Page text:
A fascinating question emerged on twitter tonight and that i tought I'd publish it here.
Essentially, I'm wondering what you're using to persist data for your database as well as an estimation from the percent of the codebase that's data access code.
-- Edit --
Other interesting metrics (as noted within the comments) include the amount of business classes and also the overall size your codebase.
I simply checked out a task which i did a very long time before finding NHibernate. Rapidly searching at a few of the data access code demonstrated about 10 lines of code for persistence/hydration for each persistable property inside a class.
In a single project we did, we used LLBLGenPro as our OR/M. Consider we did not wish to litter our application with LLBL organizations, we planned individuals to the BO's before they hit the customer. Which means that mapping it well to LLBL organizations before striking the DB again. The DAL code wound up as being a very large part of our application. Not 50%, but substantial.
Inside a project I'm focusing on now I began with db40 wishing to reduce the DAL footprint. Also it was really small, however i went into issues with db40 and needed to abandon it. I switched to ADO.Internet for any couple of days simply to go working and was surprised about just how much freakin' ADO I needed to write just to obtain a simple repository working. Which was a headache, and so i finally elected for NHibernate.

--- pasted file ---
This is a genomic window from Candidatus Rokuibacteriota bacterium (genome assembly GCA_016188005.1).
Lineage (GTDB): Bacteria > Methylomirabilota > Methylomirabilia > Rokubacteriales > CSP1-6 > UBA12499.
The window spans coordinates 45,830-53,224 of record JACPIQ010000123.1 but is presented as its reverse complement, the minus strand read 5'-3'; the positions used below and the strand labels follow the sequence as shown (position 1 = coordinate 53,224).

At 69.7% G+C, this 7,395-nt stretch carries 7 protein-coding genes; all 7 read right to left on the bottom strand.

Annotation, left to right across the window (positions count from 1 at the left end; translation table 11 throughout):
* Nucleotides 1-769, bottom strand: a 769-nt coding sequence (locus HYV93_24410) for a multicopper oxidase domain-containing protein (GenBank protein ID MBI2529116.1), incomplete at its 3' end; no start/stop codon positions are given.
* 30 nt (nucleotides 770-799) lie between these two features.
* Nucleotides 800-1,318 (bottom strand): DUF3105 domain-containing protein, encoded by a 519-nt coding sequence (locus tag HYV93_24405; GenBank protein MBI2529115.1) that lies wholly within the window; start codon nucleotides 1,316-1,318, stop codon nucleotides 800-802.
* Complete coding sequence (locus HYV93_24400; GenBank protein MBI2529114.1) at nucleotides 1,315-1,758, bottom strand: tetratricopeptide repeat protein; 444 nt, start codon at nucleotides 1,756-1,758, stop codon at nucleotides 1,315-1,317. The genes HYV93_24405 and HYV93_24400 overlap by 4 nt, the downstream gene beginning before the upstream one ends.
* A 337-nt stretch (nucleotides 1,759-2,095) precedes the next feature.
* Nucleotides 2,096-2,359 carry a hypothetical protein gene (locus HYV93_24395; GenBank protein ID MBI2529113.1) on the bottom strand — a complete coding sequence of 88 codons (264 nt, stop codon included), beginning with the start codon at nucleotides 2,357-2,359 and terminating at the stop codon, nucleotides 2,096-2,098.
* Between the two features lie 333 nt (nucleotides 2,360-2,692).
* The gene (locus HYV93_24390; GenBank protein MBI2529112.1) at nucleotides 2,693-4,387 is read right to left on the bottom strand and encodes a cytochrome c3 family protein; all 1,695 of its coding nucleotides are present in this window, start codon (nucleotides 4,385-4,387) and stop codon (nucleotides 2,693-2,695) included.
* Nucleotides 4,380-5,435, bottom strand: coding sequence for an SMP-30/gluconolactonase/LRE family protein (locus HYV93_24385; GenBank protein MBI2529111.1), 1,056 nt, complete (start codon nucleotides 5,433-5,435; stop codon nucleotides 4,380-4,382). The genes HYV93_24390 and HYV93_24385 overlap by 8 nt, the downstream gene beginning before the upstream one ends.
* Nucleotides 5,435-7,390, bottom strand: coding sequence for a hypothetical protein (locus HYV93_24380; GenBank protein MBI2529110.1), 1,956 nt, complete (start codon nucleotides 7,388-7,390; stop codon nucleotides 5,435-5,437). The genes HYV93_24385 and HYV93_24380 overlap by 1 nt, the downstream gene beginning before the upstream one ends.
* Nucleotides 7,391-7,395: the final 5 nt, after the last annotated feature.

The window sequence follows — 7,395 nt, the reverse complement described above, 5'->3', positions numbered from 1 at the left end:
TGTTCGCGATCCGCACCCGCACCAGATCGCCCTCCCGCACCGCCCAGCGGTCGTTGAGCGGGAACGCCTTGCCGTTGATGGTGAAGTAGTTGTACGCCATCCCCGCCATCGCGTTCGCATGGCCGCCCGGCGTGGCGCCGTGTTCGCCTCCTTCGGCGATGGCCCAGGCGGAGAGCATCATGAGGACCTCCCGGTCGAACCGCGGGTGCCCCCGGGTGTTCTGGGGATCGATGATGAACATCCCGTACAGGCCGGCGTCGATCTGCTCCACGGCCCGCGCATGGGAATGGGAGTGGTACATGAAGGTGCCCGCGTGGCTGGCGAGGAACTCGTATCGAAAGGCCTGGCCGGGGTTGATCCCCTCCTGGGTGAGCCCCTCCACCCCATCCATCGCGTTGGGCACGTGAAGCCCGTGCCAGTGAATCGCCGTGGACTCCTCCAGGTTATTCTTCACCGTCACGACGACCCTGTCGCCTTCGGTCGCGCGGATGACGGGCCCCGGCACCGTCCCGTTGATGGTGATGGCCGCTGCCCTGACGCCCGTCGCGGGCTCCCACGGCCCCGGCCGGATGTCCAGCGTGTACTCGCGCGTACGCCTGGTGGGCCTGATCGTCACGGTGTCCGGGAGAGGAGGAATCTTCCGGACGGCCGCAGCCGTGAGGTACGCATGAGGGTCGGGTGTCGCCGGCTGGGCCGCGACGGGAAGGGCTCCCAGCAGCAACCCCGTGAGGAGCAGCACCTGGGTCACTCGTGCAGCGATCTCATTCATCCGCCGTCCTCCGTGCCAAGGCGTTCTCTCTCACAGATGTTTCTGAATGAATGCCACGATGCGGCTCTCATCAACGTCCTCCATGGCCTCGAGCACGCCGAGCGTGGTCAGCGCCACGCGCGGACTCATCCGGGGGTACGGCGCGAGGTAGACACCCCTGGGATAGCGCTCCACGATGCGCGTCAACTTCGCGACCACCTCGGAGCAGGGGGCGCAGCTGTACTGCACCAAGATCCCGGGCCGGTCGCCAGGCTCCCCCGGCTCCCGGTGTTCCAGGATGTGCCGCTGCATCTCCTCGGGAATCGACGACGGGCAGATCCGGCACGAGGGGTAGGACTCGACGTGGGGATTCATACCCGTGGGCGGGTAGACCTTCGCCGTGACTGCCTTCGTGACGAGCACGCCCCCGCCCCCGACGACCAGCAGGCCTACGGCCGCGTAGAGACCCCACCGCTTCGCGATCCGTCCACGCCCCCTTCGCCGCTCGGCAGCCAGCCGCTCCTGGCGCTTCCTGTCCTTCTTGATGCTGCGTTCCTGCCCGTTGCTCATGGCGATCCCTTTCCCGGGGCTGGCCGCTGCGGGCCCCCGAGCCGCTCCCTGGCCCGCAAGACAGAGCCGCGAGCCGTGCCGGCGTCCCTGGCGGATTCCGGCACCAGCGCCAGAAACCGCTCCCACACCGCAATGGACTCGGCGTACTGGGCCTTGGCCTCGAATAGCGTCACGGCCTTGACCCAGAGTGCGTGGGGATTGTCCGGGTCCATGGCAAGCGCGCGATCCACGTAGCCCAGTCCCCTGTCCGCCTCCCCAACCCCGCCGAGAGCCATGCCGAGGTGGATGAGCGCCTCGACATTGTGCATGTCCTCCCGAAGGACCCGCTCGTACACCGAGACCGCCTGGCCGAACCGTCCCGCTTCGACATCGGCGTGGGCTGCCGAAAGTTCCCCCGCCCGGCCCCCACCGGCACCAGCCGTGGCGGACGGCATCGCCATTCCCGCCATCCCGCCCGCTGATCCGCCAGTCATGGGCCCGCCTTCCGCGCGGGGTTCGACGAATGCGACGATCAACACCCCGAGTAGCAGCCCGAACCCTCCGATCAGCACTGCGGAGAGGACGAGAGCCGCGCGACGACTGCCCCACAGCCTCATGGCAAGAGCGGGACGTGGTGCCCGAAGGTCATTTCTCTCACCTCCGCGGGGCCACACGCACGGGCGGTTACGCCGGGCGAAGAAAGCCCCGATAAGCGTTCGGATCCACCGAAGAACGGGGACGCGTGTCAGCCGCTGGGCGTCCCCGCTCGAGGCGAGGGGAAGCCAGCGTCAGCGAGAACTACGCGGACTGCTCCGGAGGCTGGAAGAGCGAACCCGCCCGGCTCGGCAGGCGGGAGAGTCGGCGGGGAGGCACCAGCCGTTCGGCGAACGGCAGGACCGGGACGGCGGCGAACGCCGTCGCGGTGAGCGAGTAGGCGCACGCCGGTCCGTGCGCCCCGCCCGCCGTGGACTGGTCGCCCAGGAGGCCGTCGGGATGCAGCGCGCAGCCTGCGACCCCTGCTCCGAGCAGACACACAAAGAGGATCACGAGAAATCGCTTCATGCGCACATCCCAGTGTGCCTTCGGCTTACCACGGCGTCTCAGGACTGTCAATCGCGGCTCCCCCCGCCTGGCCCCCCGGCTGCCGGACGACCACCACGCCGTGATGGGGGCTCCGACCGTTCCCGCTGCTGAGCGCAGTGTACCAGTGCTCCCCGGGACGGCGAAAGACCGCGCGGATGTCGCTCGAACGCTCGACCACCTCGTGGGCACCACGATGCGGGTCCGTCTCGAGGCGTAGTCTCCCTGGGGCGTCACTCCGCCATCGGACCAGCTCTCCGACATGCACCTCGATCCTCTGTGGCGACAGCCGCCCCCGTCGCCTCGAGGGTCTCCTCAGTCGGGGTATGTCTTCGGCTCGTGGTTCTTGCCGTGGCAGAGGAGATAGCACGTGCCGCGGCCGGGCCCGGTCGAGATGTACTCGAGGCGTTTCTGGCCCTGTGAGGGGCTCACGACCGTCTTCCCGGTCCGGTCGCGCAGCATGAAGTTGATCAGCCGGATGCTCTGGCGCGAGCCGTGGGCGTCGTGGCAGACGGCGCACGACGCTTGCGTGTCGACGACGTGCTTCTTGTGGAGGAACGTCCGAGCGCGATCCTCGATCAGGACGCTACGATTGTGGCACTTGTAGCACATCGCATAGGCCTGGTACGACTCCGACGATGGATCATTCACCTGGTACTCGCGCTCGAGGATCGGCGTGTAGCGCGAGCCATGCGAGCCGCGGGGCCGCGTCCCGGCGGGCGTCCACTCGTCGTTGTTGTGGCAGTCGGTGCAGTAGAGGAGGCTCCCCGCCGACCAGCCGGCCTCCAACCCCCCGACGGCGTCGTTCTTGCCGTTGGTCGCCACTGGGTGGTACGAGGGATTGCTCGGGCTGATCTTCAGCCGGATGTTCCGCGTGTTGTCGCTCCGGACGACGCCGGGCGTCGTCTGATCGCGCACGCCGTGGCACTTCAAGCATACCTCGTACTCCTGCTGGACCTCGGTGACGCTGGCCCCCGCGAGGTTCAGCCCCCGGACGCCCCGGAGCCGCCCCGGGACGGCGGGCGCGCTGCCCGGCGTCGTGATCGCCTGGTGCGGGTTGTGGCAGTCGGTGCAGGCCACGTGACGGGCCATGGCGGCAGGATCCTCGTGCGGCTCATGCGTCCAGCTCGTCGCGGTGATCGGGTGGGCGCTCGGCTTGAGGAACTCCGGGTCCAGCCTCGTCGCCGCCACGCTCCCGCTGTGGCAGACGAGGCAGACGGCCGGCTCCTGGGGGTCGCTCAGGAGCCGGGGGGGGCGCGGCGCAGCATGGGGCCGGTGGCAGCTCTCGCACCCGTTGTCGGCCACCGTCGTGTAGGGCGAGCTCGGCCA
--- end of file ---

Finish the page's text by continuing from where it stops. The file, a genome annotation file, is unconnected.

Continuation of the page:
My DAL code with NHibernate (2.) is most likely 5% or a smaller amount of my code base. That's such as the XML mapping files. I am talking about, the DAL footprint is really small , this type of pleasure to utilize. I'd issues with NHibernate 1.2 previously inside a distributed atmosphere where I desired to utilize detached objects, but NHibernate 2. appears to possess solved that problem. I understand it is the way I am doing DAL to any extent further, until something better arrives.
Oddly enough, my co-workers and that i were built with a similar conversation a few several weeks ago. But ours was focused less how much code our DAL paid for for, but the amount of our application was simply data querying/manipulation. We believed that most likely 90% in our application was only a matter of fetching the right subset of information and permitting customers to edit it.
We use nHibernate the majority of the occasions, also it being produced with a tool, dunno in the event that counts, we still finish up adding lots of code towards the nHibernate layer for each one of the organizations and it also does go onto be most from the code.
Even the DAL code increases while you include more functionality and much more organizations in your soul application. So pretty much i suppose around 20%-30% in our codebase consists of the DAL.